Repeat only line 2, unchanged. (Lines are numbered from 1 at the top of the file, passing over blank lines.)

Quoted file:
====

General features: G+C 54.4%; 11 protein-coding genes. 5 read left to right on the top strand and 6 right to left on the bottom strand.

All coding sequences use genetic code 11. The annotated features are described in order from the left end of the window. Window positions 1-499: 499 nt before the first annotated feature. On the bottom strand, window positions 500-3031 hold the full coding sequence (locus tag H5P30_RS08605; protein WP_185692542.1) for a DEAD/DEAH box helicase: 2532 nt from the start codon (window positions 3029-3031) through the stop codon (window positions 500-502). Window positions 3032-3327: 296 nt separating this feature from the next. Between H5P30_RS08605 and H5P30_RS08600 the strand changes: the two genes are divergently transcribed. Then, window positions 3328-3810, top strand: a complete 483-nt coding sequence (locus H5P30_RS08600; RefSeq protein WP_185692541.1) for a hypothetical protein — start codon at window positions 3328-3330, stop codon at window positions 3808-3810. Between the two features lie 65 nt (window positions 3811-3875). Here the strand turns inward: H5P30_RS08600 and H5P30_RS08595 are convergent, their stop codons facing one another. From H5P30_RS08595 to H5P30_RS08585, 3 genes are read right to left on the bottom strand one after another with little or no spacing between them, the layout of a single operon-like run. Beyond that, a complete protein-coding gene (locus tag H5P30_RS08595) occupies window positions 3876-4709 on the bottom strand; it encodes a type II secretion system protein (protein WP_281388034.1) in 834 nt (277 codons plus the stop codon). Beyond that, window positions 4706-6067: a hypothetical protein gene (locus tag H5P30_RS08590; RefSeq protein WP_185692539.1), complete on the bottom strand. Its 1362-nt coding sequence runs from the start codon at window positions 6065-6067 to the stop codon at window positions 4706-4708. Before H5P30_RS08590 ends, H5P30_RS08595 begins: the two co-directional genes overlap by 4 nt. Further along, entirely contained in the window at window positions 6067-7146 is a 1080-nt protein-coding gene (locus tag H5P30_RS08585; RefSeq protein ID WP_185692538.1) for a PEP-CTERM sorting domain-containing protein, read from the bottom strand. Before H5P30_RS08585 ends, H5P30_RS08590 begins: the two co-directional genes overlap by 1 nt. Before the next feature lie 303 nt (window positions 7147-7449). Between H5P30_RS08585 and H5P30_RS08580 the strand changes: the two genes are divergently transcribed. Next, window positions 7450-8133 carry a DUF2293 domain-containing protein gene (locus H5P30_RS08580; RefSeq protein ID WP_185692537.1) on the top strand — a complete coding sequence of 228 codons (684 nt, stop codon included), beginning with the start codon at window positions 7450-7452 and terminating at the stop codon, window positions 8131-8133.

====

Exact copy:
All coding sequences use genetic code 11. The annotated features are described in order from the left end of the window. Window positions 1-499: 499 nt before the first annotated feature. On the bottom strand, window positions 500-3031 hold the full coding sequence (locus tag H5P30_RS08605; protein WP_185692542.1) for a DEAD/DEAH box helicase: 2532 nt from the start codon (window positions 3029-3031) through the stop codon (window positions 500-502). Window positions 3032-3327: 296 nt separating this feature from the next. Between H5P30_RS08605 and H5P30_RS08600 the strand changes: the two genes are divergently transcribed. Then, window positions 3328-3810, top strand: a complete 483-nt coding sequence (locus H5P30_RS08600; RefSeq protein WP_185692541.1) for a hypothetical protein — start codon at window positions 3328-3330, stop codon at window positions 3808-3810. Between the two features lie 65 nt (window positions 3811-3875). Here the strand turns inward: H5P30_RS08600 and H5P30_RS08595 are convergent, their stop codons facing one another. From H5P30_RS08595 to H5P30_RS08585, 3 genes are read right to left on the bottom strand one after another with little or no spacing between them, the layout of a single operon-like run. Beyond that, a complete protein-coding gene (locus tag H5P30_RS08595) occupies window positions 3876-4709 on the bottom strand; it encodes a type II secretion system protein (protein WP_281388034.1) in 834 nt (277 codons plus the stop codon). Beyond that, window positions 4706-6067: a hypothetical protein gene (locus tag H5P30_RS08590; RefSeq protein WP_185692539.1), complete on the bottom strand. Its 1362-nt coding sequence runs from the start codon at window positions 6065-6067 to the stop codon at window positions 4706-4708. Before H5P30_RS08590 ends, H5P30_RS08595 begins: the two co-directional genes overlap by 4 nt. Further along, entirely contained in the window at window positions 6067-7146 is a 1080-nt protein-coding gene (locus tag H5P30_RS08585; RefSeq protein ID WP_185692538.1) for a PEP-CTERM sorting domain-containing protein, read from the bottom strand. Before H5P30_RS08585 ends, H5P30_RS08590 begins: the two co-directional genes overlap by 1 nt. Before the next feature lie 303 nt (window positions 7147-7449). Between H5P30_RS08585 and H5P30_RS08580 the strand changes: the two genes are divergently transcribed. Next, window positions 7450-8133 carry a DUF2293 domain-containing protein gene (locus H5P30_RS08580; RefSeq protein ID WP_185692537.1) on the top strand — a complete coding sequence of 228 codons (684 nt, stop codon included), beginning with the start codon at window positions 7450-7452 and terminating at the stop codon, window positions 8131-8133.